LONDON, UK (GlobalData), 5 May 2016 – Wind power installed capacity in China will more than treble from approximately 149 Gigawatts (GW) in 2015 to over 495 GW by 2030, representing a Compound Annual Growth Rate (CAGR) of 9%, according to research and consulting firm GlobalData.
The company’s latest report* states that China has the highest wind power globally by far, accounting for a third of cumulative wind power capacity worldwide in 2015, followed by the US with 17% of the global share.
Aswani Srivatsava, GlobalData’s Analyst covering Power, says supportive government policies that include an attractive concessional program and the availability of low-cost financing from government banks are the main reasons for the success of the Chinese wind power market.
Srivatsava comments: “China’s quick adoption of wind power can be attributed to a wider global trend driven by depleting fossil fuel reserves, the declining cost of wind power generation and a growing sensitivity towards environmental issues.
“China’s 13th Five Year Plan raised the 2020 wind target to 250 GW, and aims to shift focus from scale expansion towards quality and efficiency. In order to tackle rising pollution levels and reduce its dependence on imported oil, the country is promoting renewable energy sources such as wind. The government has a number of financial incentives such as feed-in tariffs in place to continue the development of wind power.”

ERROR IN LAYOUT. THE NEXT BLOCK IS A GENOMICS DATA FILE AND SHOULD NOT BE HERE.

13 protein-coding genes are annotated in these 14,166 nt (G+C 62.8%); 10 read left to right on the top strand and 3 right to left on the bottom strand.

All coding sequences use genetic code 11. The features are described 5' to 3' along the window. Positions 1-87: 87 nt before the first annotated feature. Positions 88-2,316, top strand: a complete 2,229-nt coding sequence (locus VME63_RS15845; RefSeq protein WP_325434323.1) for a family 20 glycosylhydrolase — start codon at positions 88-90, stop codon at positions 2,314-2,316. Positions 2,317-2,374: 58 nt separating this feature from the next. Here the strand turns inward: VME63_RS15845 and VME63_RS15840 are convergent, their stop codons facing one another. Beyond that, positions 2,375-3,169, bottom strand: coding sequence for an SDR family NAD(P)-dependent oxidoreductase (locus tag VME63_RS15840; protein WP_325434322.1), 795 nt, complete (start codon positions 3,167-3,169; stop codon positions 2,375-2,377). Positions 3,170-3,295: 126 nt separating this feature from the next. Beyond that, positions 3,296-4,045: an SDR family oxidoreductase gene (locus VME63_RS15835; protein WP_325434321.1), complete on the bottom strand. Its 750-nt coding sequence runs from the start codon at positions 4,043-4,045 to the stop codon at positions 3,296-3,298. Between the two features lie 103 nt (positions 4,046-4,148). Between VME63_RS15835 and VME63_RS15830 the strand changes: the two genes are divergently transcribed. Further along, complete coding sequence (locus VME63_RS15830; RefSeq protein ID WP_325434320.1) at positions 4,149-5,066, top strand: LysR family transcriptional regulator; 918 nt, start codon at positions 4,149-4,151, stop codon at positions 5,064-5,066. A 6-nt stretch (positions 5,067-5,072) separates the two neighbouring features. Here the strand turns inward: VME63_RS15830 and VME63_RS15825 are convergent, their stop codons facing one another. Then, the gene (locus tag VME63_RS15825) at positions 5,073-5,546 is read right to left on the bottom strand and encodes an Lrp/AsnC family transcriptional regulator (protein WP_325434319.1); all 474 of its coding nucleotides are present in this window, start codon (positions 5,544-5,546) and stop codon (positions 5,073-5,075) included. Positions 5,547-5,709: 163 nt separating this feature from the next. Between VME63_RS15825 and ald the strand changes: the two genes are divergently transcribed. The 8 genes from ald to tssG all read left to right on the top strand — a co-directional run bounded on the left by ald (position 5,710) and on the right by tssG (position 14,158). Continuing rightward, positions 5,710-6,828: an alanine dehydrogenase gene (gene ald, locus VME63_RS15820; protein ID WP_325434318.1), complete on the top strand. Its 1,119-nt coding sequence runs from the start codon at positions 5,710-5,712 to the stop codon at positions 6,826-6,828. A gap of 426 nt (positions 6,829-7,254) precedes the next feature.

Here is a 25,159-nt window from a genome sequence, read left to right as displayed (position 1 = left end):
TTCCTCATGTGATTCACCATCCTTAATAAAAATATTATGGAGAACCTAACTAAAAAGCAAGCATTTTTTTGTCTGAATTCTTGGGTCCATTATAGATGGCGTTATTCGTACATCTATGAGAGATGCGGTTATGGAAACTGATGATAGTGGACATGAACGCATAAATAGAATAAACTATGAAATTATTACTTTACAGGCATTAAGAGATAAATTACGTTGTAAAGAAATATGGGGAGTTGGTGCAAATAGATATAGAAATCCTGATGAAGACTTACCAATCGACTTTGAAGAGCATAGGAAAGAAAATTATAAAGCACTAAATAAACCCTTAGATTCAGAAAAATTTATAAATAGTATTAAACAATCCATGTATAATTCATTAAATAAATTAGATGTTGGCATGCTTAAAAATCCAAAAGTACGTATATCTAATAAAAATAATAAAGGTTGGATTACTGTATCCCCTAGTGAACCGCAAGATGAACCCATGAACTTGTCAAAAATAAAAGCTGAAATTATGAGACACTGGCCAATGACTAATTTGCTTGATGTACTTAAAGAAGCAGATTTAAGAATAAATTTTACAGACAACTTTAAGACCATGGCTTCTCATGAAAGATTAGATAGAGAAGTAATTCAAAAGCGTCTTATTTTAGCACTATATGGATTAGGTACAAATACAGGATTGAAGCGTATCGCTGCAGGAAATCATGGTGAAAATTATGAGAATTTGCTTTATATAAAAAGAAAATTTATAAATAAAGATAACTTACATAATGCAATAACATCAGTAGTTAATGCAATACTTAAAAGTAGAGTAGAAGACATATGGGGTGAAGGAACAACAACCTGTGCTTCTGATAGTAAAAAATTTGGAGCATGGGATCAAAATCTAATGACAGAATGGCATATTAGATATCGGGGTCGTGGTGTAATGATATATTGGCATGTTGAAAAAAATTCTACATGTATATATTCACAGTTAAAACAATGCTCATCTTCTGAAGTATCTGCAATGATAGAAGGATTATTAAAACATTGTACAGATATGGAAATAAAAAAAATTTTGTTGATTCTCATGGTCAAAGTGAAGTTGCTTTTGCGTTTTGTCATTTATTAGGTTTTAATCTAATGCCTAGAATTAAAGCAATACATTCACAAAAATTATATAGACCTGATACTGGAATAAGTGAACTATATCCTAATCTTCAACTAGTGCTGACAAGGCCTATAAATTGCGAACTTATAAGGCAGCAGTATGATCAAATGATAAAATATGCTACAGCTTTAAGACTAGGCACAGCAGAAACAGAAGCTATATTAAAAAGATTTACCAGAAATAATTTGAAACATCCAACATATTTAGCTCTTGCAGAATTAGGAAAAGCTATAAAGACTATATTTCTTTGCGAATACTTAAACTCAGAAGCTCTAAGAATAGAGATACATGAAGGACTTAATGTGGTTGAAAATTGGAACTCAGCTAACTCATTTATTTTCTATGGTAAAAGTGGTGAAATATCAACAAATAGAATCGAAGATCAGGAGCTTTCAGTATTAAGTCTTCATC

GlobalData states that the Chinese government’s policies promoting wind power include the Law on Renewable Energy (2005, revised in 2009), Wind Power Technology Special Planning (2012) and the Notice on Integrating and Accommodating Wind Power (2013).
Despite China’s wind development achievements to date, the sector faces the key problem of its increasing inability to accommodate the rapid surge in the number of wind turbines in remote areas due to its underdeveloped electrical grid. The Chinese government announced that it will put new wind power projects approvals on hold in 2016 in its northern provinces such as Inner Mongolia, Jilin, Heilongjiang, Gansu, Ningxia and Xinjiang, as the country is faced with grid constraints such as wind power output, system load, power source structure, regulation capability, power transmission scale and operation methods.
Srivatsava concludes: “Recent government efforts have helped to expand and upgrade the grid and China now plans to address concerns that may potentially impede the initial stage of wind power development.
“Annual wind power installations may not be as high over the next decade as in previous years, as the CAGR of installed capacity for wind was 24.4% between 2006 and 2015, but the market is still expected to be very strong, with average annual installations to 2030 being in the range of 21-22 GW.”